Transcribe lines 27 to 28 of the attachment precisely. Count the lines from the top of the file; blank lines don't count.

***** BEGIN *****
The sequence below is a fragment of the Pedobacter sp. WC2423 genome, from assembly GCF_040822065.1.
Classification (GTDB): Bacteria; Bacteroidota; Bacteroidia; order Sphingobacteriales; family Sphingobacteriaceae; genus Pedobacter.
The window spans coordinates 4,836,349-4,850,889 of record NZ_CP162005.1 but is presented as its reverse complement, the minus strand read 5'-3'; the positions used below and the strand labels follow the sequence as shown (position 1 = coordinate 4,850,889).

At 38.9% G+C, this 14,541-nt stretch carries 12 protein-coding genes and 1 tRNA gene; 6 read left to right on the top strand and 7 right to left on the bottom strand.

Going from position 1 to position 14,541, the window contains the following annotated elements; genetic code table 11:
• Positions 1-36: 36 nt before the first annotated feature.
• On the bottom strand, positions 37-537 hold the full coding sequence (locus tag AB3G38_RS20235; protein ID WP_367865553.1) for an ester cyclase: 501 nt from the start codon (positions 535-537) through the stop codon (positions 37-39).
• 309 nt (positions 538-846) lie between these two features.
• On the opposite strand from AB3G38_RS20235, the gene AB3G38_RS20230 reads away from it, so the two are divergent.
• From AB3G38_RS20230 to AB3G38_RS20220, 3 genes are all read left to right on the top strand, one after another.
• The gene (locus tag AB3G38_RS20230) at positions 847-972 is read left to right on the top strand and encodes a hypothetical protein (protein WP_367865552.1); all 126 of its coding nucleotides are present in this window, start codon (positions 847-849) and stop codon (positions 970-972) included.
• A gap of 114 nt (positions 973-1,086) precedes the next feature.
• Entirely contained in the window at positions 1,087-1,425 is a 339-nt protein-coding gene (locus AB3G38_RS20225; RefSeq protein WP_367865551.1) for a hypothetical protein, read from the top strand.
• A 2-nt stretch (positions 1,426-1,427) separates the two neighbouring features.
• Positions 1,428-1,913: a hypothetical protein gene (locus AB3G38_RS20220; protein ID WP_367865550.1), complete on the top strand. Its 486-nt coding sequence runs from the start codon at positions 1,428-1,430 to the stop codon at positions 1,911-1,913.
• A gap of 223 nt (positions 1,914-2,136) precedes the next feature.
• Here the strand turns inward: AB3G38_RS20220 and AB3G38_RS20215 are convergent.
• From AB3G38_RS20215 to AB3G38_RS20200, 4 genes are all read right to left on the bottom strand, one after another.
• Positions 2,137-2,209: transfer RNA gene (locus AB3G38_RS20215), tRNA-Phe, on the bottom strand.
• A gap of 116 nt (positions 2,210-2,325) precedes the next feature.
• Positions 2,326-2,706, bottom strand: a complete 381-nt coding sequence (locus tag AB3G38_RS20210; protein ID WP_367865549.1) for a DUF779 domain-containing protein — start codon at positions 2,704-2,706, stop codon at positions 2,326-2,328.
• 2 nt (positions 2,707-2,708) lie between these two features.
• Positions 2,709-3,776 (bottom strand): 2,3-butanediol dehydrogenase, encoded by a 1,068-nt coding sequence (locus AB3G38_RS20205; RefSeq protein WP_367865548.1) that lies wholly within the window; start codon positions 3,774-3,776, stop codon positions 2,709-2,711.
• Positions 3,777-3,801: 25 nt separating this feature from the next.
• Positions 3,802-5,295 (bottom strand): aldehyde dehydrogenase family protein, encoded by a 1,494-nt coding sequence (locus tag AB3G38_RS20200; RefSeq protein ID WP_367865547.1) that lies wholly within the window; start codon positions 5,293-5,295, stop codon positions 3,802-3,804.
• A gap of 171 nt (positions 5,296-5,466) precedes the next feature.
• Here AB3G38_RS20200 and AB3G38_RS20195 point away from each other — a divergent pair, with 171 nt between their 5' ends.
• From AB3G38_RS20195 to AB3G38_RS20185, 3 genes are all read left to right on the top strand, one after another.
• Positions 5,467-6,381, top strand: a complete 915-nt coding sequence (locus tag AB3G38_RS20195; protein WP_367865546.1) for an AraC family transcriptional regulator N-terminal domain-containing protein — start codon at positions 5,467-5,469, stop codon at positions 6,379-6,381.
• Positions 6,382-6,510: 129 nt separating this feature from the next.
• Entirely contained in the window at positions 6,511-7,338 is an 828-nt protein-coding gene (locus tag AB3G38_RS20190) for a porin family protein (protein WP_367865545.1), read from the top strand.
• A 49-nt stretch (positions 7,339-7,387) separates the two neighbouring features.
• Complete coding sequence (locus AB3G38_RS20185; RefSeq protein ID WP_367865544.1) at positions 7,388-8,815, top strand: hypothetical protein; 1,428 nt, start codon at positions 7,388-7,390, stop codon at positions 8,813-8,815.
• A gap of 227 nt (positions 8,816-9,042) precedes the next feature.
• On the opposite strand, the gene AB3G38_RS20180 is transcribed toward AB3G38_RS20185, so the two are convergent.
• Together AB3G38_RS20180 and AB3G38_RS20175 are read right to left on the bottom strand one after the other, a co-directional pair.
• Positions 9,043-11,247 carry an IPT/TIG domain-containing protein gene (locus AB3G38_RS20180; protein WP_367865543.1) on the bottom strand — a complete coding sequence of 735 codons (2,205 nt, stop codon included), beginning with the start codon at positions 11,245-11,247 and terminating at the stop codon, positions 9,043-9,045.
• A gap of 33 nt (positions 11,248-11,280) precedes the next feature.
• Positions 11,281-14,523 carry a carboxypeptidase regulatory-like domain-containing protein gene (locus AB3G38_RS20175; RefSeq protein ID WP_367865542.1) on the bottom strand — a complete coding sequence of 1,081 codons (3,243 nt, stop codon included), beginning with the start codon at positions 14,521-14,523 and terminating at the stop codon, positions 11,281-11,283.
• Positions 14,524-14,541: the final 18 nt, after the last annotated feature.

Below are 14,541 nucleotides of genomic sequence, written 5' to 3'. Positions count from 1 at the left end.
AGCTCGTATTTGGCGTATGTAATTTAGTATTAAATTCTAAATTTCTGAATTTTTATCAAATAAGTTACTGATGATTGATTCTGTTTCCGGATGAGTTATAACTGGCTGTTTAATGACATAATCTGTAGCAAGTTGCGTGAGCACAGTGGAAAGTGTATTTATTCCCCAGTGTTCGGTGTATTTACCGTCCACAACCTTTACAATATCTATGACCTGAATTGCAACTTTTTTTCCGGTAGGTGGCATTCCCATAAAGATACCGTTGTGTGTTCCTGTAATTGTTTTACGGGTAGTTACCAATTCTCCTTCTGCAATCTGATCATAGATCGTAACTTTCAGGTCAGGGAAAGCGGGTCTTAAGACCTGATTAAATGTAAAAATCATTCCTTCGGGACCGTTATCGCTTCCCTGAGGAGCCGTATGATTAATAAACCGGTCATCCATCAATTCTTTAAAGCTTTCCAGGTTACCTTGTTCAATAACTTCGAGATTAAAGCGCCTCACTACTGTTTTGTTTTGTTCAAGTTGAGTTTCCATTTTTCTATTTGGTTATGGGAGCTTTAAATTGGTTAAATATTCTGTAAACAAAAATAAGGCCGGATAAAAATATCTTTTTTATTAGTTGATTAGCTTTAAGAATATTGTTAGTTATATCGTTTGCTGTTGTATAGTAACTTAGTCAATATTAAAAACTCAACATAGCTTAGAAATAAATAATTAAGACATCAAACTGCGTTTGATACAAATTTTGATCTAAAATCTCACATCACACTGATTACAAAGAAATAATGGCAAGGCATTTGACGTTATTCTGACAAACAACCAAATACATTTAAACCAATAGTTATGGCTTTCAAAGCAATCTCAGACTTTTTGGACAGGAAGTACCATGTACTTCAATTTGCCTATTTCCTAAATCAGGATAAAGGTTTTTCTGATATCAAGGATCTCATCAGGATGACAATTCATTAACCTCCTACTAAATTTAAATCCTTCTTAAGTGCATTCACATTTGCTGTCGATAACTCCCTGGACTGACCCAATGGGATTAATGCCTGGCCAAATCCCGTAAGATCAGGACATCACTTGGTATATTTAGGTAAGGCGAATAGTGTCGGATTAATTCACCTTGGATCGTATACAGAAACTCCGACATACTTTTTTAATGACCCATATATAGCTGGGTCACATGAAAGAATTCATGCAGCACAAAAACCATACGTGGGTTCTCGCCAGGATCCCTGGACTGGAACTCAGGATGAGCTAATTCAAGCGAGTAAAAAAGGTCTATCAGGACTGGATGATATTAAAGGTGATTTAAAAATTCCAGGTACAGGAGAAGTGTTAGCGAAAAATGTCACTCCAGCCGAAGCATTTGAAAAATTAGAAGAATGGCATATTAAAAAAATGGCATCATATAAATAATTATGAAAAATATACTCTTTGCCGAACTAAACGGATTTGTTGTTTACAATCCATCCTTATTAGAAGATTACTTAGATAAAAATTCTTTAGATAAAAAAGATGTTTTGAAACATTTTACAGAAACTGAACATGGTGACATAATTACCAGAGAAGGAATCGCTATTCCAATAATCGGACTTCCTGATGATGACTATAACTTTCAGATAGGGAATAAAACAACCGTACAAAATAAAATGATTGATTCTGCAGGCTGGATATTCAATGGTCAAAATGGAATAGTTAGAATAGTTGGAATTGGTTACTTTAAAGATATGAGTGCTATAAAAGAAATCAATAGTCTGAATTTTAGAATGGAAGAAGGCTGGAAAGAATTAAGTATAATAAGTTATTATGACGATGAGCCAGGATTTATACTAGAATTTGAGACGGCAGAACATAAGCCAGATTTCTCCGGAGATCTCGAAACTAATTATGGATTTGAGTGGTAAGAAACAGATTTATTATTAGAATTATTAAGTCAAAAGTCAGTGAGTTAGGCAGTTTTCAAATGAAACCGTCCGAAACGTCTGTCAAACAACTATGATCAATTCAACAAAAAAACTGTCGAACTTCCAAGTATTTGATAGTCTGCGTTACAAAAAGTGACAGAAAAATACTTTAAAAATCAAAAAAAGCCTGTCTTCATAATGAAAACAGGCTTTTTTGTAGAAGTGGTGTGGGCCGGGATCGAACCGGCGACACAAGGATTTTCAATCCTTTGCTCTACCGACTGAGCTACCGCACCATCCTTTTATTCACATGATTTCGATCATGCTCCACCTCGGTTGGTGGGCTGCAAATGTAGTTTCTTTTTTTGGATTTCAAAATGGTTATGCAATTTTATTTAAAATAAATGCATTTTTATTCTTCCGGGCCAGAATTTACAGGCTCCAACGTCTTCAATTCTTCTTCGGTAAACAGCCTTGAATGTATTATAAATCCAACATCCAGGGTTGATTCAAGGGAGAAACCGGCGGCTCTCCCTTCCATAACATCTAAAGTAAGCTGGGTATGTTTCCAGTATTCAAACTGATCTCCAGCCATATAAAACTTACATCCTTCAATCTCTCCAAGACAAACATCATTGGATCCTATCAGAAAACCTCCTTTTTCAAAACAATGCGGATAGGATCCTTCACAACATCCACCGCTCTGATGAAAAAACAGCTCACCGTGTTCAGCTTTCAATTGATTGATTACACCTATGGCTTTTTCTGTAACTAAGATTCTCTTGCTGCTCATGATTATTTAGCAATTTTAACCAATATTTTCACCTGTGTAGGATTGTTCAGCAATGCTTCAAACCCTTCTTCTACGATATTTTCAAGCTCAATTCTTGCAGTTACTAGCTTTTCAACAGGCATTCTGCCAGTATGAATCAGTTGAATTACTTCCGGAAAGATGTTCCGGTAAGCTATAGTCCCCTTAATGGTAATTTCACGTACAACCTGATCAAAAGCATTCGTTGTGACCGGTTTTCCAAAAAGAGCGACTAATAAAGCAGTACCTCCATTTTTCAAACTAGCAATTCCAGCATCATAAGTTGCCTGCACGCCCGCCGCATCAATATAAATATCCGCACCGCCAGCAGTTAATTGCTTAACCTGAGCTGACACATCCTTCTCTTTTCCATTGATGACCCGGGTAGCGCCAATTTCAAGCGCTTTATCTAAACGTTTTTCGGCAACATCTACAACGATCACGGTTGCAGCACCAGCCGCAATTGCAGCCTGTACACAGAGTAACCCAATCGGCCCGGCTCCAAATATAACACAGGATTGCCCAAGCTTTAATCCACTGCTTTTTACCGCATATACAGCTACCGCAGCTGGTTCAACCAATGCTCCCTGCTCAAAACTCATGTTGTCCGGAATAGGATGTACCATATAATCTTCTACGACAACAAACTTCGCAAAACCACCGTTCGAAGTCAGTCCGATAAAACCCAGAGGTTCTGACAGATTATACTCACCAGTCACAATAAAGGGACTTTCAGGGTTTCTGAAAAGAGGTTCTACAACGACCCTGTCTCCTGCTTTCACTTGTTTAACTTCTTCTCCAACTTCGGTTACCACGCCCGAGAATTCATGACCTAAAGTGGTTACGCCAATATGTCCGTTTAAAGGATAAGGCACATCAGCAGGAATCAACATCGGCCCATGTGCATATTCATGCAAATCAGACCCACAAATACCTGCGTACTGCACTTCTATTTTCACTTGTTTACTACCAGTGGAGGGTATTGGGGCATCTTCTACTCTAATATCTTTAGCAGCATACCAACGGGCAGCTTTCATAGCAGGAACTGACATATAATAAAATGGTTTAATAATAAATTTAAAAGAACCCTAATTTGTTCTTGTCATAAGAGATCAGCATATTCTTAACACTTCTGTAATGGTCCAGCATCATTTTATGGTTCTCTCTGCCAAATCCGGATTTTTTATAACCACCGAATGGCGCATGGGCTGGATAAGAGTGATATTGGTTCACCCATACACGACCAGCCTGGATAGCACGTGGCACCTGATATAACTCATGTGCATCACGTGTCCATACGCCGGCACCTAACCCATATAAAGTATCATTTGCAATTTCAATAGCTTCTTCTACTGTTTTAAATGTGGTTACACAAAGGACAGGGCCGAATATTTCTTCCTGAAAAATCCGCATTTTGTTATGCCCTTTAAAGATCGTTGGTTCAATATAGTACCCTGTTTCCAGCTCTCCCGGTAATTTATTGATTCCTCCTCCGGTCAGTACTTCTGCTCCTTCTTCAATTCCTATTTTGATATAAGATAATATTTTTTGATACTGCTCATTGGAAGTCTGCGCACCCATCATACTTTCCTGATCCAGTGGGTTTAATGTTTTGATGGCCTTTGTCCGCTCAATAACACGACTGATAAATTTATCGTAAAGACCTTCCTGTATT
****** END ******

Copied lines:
• Here AB3G38_RS20200 and AB3G38_RS20195 point away from each other — a divergent pair, with 171 nt between their 5' ends.
• From AB3G38_RS20195 to AB3G38_RS20185, 3 genes are all read left to right on the top strand, one after another.